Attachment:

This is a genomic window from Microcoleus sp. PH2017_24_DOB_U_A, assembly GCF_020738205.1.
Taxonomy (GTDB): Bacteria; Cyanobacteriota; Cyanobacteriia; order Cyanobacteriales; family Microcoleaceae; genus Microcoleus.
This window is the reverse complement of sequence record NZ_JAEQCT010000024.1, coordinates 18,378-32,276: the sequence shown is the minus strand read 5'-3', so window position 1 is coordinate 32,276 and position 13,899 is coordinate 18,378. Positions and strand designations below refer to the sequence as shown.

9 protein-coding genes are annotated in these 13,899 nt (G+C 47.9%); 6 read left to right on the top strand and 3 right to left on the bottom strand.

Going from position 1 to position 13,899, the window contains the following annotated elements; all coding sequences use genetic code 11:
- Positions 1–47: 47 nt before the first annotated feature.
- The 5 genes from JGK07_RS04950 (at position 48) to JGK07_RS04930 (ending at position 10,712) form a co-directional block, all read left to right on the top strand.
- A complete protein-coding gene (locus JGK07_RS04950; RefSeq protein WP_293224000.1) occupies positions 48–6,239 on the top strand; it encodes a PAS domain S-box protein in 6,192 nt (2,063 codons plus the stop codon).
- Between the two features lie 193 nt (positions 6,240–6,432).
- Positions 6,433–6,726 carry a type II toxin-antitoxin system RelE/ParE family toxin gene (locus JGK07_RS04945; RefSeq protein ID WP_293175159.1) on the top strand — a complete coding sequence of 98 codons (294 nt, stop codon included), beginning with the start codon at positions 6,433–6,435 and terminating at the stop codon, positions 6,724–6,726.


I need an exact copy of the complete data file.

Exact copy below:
This is a genomic window from Microcoleus sp. PH2017_24_DOB_U_A, assembly GCF_020738205.1.
Taxonomy (GTDB): Bacteria; Cyanobacteriota; Cyanobacteriia; order Cyanobacteriales; family Microcoleaceae; genus Microcoleus.
This window is the reverse complement of sequence record NZ_JAEQCT010000024.1, coordinates 18,378-32,276: the sequence shown is the minus strand read 5'-3', so window position 1 is coordinate 32,276 and position 13,899 is coordinate 18,378. Positions and strand designations below refer to the sequence as shown.

9 protein-coding genes are annotated in these 13,899 nt (G+C 47.9%); 6 read left to right on the top strand and 3 right to left on the bottom strand.

Going from position 1 to position 13,899, the window contains the following annotated elements; all coding sequences use genetic code 11:
- Positions 1–47: 47 nt before the first annotated feature.
- The 5 genes from JGK07_RS04950 (at position 48) to JGK07_RS04930 (ending at position 10,712) form a co-directional block, all read left to right on the top strand.
- A complete protein-coding gene (locus JGK07_RS04950; RefSeq protein WP_293224000.1) occupies positions 48–6,239 on the top strand; it encodes a PAS domain S-box protein in 6,192 nt (2,063 codons plus the stop codon).
- Between the two features lie 193 nt (positions 6,240–6,432).
- Positions 6,433–6,726 carry a type II toxin-antitoxin system RelE/ParE family toxin gene (locus JGK07_RS04945; RefSeq protein ID WP_293175159.1) on the top strand — a complete coding sequence of 98 codons (294 nt, stop codon included), beginning with the start codon at positions 6,433–6,435 and terminating at the stop codon, positions 6,724–6,726.